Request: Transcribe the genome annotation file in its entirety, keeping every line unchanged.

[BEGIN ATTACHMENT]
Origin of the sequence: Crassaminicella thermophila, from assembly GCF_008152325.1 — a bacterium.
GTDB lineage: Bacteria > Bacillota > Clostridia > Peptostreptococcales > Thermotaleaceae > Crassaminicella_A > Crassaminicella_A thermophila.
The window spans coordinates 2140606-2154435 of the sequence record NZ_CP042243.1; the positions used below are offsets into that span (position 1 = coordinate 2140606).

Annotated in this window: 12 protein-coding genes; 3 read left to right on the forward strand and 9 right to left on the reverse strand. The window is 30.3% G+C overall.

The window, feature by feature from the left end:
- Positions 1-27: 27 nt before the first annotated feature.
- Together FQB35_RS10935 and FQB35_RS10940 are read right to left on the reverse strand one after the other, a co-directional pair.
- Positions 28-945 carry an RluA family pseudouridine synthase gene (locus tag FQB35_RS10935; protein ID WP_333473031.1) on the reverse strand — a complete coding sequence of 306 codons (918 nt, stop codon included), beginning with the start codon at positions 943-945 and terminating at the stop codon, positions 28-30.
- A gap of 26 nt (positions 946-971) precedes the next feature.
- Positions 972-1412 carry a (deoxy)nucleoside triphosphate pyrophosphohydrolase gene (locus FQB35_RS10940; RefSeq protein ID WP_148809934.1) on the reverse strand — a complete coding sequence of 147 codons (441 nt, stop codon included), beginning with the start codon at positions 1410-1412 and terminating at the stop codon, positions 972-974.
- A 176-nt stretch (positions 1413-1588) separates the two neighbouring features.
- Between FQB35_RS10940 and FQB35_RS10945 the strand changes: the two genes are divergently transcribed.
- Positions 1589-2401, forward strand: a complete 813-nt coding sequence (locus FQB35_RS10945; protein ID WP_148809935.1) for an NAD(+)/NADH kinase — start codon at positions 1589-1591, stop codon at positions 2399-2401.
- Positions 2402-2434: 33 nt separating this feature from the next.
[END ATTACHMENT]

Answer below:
Origin of the sequence: Crassaminicella thermophila, from assembly GCF_008152325.1 — a bacterium.
GTDB lineage: Bacteria > Bacillota > Clostridia > Peptostreptococcales > Thermotaleaceae > Crassaminicella_A > Crassaminicella_A thermophila.
The window spans coordinates 2140606-2154435 of the sequence record NZ_CP042243.1; the positions used below are offsets into that span (position 1 = coordinate 2140606).

Annotated in this window: 12 protein-coding genes; 3 read left to right on the forward strand and 9 right to left on the reverse strand. The window is 30.3% G+C overall.

The window, feature by feature from the left end:
- Positions 1-27: 27 nt before the first annotated feature.
- Together FQB35_RS10935 and FQB35_RS10940 are read right to left on the reverse strand one after the other, a co-directional pair.
- Positions 28-945 carry an RluA family pseudouridine synthase gene (locus tag FQB35_RS10935; protein ID WP_333473031.1) on the reverse strand — a complete coding sequence of 306 codons (918 nt, stop codon included), beginning with the start codon at positions 943-945 and terminating at the stop codon, positions 28-30.
- A gap of 26 nt (positions 946-971) precedes the next feature.
- Positions 972-1412 carry a (deoxy)nucleoside triphosphate pyrophosphohydrolase gene (locus FQB35_RS10940; RefSeq protein ID WP_148809934.1) on the reverse strand — a complete coding sequence of 147 codons (441 nt, stop codon included), beginning with the start codon at positions 1410-1412 and terminating at the stop codon, positions 972-974.
- A 176-nt stretch (positions 1413-1588) separates the two neighbouring features.
- Between FQB35_RS10940 and FQB35_RS10945 the strand changes: the two genes are divergently transcribed.
- Positions 1589-2401, forward strand: a complete 813-nt coding sequence (locus FQB35_RS10945; protein ID WP_148809935.1) for an NAD(+)/NADH kinase — start codon at positions 1589-1591, stop codon at positions 2399-2401.
- Positions 2402-2434: 33 nt separating this feature from the next.